We talk with Dr. Ann Ishimaru of the University of Washington about correcting the power imbalance between schools and low-income families and families of color. We also discuss “learning loss” and why families of color are much more reluctant than white families to return to in-person learning as the pandemic eases. 


00:00-00:42 Intros

00:42-01:47 Disjuncture between theory and practice in school/parent/community relationships

01:47-03:55 How we got here in the disjuncture

03:55-05:20 Why deficit-based narratives persist despite the evidence

05:20-06:49 Narratives based on class and race myths

06:49-10:53 Learning loss—what it is and isn’t; how it is measured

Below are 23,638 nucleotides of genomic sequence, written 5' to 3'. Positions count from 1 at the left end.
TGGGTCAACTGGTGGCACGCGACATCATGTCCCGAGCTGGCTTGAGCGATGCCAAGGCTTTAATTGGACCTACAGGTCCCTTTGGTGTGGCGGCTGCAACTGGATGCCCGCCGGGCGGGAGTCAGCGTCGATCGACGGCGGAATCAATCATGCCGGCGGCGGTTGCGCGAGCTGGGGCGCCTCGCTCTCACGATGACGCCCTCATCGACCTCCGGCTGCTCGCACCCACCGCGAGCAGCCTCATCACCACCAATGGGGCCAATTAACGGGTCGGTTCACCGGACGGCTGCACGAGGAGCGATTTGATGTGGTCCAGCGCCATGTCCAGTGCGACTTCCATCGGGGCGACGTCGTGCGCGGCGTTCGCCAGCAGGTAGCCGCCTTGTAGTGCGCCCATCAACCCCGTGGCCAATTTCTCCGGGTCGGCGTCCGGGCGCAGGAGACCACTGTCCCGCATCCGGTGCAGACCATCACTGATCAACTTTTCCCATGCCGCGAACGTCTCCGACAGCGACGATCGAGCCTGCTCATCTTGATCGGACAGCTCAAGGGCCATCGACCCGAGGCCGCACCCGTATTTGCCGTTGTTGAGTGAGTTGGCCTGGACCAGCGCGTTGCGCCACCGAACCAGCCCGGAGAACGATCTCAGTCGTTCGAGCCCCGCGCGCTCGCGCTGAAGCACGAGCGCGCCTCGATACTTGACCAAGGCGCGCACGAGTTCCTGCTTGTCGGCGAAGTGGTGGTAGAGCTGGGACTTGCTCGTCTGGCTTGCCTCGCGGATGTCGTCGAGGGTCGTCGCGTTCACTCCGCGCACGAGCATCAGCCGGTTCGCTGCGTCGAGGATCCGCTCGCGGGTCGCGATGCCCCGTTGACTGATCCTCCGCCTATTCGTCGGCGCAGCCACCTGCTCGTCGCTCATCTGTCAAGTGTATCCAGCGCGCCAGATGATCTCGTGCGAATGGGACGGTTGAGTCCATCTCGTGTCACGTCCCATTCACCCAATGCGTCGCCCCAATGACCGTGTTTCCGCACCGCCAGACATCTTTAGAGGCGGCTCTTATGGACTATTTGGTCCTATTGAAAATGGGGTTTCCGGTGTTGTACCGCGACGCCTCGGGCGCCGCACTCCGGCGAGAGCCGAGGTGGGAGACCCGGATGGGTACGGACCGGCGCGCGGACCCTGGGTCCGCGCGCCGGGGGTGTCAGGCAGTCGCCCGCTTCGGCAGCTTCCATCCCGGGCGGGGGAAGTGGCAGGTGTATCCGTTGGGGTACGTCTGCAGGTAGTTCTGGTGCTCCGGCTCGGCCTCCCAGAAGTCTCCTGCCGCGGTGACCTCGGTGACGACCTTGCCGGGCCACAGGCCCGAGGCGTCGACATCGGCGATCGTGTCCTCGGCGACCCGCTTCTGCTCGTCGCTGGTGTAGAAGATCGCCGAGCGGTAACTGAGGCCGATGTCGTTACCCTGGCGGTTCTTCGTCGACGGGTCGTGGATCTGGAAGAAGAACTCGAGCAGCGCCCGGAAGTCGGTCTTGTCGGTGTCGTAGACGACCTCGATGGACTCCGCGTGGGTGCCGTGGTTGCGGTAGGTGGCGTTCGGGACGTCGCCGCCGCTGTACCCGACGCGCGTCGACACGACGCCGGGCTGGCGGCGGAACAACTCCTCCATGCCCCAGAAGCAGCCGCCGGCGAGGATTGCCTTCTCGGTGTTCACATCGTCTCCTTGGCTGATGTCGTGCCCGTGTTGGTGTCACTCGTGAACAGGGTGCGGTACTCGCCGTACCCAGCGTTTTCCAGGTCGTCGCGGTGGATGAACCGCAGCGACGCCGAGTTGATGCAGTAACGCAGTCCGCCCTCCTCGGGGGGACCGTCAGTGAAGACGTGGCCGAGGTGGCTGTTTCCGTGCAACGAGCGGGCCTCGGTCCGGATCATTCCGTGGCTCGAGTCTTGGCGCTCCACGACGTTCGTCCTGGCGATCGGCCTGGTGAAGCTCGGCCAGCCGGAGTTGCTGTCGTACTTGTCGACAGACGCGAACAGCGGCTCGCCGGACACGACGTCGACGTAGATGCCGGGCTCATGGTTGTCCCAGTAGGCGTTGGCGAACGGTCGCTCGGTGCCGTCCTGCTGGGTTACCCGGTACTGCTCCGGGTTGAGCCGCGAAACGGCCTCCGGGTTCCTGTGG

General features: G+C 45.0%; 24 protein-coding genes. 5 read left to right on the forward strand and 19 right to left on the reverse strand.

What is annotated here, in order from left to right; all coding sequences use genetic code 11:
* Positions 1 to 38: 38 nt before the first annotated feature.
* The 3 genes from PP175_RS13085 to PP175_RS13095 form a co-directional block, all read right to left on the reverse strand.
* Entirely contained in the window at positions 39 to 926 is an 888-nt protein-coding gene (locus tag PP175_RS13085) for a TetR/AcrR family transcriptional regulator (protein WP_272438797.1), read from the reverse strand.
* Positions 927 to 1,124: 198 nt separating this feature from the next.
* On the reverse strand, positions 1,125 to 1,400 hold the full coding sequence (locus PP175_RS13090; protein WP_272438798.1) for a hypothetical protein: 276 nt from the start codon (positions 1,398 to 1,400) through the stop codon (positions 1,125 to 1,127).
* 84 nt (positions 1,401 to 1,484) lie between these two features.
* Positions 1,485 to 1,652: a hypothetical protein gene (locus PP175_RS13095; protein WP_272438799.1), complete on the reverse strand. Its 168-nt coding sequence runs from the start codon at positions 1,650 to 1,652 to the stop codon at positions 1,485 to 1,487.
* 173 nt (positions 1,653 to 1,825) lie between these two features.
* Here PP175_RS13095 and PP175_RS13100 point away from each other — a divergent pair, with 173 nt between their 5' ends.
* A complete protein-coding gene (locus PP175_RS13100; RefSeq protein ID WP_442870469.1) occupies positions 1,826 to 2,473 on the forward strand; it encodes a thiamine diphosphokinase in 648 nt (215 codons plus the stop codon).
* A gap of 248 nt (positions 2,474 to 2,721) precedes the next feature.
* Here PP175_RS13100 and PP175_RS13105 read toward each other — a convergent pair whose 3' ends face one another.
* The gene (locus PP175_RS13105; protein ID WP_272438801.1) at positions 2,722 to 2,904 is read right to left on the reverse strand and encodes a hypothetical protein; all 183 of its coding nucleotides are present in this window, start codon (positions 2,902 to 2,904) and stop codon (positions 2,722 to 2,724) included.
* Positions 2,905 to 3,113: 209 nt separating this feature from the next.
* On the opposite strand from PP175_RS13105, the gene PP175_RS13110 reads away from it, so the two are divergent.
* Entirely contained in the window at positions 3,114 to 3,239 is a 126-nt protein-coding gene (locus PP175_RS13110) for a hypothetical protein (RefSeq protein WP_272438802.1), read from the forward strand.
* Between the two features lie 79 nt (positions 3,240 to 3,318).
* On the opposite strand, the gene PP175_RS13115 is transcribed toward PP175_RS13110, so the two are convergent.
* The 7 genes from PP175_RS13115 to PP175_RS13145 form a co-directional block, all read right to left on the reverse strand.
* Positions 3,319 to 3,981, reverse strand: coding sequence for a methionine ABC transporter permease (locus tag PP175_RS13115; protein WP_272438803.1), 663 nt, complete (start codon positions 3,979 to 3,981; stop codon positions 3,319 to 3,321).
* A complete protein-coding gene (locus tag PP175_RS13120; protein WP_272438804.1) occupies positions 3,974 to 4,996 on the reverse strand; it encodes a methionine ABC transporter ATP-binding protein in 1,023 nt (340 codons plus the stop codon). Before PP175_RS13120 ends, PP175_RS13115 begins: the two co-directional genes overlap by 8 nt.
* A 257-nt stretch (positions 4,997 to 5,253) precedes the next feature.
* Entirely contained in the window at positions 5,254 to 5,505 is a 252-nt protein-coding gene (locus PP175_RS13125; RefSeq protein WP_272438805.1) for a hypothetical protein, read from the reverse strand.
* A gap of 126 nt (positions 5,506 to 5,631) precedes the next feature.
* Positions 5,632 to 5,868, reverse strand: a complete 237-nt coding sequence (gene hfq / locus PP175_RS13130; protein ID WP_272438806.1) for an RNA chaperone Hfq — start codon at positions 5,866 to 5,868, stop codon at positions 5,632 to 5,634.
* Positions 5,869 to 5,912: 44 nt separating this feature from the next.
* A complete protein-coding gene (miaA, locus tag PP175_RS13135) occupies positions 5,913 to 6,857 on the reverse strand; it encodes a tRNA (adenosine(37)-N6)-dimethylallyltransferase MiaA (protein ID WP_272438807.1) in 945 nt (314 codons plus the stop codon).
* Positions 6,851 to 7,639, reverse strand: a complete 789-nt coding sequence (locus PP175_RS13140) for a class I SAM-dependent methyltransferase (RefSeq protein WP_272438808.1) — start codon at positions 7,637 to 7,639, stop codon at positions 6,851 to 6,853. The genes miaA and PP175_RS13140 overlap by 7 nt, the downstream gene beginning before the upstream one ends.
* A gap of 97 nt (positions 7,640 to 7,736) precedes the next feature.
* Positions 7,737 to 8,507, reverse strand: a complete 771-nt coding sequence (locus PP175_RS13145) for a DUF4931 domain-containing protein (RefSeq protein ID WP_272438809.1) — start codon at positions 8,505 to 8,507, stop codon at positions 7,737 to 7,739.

10:53-13:14 How definition of learning loss will impact stimulus money allocations

13:14-14:31 Options for how stimulus money could be spent

14:31-15:34 Overturning deficit-based assumptions about low-income parents and parents of color

15:34-17:18 How the pandemic has changed assumptions about family/school relationships

17:18-20:49 How the pandemic affected students’ social-emotional and mental health

20:49-23:31 How relationship dynamics have influenced groups’ willingness to return to in-person classes

23:31-27:16 Dual Capacity Building Framework for Family-School Partnerships—strengths and areas for further development

27:16-29:55 Communities’ funds of knowledge

29:55-32:48 Making the balance of power between schools and low income families and families of color more equal

32:48-36:08 Conditions for power-sharing

36:08-38:49 Abolitionist movement in education

38:49-41:53 Solidarity-driven co-design

41:53-43:35 Outro


Click here to see the full transcription of this episode. 


Soundtrack by Poddington Bear